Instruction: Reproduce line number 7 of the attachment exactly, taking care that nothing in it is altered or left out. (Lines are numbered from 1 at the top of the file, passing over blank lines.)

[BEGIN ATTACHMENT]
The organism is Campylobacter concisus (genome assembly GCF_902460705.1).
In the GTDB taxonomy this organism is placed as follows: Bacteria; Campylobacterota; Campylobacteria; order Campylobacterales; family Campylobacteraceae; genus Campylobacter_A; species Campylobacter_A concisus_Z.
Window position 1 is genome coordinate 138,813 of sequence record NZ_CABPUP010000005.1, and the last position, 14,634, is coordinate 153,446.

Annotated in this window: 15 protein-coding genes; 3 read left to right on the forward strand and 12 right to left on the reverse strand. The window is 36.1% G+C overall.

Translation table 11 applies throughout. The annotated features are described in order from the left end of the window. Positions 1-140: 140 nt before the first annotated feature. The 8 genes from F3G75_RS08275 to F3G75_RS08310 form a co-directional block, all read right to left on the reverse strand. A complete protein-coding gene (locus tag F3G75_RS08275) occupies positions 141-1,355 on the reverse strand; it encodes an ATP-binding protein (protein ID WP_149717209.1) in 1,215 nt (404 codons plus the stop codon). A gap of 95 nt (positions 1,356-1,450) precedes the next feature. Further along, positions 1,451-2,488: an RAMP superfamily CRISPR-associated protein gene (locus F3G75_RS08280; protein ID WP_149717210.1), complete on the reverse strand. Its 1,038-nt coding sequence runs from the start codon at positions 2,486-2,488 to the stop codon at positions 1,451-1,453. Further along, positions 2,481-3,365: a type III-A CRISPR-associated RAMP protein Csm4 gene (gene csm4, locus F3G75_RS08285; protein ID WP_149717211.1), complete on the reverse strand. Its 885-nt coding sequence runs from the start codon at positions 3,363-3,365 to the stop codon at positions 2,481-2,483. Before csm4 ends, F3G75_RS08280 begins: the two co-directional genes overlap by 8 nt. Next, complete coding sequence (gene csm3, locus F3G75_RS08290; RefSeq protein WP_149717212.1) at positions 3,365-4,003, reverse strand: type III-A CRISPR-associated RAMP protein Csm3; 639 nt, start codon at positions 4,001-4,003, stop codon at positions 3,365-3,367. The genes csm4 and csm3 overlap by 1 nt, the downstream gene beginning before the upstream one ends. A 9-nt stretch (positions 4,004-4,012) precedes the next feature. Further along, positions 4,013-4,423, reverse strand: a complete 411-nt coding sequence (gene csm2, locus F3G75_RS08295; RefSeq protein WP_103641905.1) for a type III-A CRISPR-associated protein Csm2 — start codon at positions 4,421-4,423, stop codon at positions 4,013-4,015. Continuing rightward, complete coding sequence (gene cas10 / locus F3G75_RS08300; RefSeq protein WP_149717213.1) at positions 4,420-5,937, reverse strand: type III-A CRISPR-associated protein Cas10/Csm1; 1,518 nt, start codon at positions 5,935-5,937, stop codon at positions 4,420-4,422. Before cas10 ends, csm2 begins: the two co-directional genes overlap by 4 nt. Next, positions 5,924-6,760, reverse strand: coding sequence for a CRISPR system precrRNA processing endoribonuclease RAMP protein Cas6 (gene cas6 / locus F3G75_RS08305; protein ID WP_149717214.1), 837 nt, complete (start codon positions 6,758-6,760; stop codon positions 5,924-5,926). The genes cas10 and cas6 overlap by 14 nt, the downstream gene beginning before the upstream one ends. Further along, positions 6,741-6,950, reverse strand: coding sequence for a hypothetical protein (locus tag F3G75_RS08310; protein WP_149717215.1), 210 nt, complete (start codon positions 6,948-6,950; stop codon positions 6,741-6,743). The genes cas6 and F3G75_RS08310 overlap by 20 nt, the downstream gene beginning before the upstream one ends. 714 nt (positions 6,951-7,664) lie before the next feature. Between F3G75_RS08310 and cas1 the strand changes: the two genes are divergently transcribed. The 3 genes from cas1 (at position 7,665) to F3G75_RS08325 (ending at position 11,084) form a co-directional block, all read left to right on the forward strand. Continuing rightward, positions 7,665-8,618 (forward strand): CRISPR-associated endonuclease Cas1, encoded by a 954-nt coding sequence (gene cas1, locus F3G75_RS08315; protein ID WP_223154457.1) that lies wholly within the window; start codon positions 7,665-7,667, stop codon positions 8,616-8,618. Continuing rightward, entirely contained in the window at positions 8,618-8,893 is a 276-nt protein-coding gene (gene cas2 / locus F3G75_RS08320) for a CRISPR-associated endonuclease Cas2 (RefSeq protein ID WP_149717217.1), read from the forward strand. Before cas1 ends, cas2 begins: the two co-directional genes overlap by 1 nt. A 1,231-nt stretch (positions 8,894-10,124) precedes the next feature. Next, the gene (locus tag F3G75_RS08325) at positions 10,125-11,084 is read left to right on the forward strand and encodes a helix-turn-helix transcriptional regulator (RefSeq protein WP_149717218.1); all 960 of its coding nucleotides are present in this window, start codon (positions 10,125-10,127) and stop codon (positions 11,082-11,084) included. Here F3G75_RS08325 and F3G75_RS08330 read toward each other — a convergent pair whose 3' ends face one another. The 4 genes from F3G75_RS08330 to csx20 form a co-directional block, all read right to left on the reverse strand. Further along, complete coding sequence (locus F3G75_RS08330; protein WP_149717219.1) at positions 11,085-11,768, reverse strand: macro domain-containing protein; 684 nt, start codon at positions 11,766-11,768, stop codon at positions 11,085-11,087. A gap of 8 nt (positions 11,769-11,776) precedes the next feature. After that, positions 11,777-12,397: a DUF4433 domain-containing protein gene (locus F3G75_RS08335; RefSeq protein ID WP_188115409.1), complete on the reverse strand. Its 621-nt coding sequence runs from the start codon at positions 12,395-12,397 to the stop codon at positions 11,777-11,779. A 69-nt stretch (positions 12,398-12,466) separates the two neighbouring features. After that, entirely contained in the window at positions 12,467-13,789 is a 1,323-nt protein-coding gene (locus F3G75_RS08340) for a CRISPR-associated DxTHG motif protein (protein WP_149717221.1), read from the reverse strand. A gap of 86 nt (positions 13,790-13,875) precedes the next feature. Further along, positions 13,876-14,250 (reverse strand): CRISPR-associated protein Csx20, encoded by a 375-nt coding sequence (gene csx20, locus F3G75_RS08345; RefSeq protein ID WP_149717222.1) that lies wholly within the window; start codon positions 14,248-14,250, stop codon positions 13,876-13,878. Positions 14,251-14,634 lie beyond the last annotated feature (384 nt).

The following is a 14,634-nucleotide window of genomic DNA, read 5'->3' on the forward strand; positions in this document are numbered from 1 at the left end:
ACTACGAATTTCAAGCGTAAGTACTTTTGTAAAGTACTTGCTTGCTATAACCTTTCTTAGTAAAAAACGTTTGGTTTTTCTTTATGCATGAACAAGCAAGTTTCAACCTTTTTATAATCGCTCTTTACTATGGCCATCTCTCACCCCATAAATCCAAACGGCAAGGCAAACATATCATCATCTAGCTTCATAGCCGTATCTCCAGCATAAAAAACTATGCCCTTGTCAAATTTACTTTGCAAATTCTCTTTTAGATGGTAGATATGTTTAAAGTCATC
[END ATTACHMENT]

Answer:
ACTACGAATTTCAAGCGTAAGTACTTTTGTAAAGTACTTGCTTGCTATAACCTTTCTTAGTAAAAAACGTTTGGTTTTTCTTTATGCATGAACAAGCAAGTTTCAACCTTTTTATAATCGCTCTTTACTATGGCCATCTCTCACCCCATAAATCCAAACGGCAAGGCAAACATATCATCATCTAGCTTCATAGCCGTATCTCCAGCATAAAAAACTATGCCCTTGTCAAATTTACTTTGCAAATTCTCTTTTAGATGGTAGATATGTTTAAAGTCATC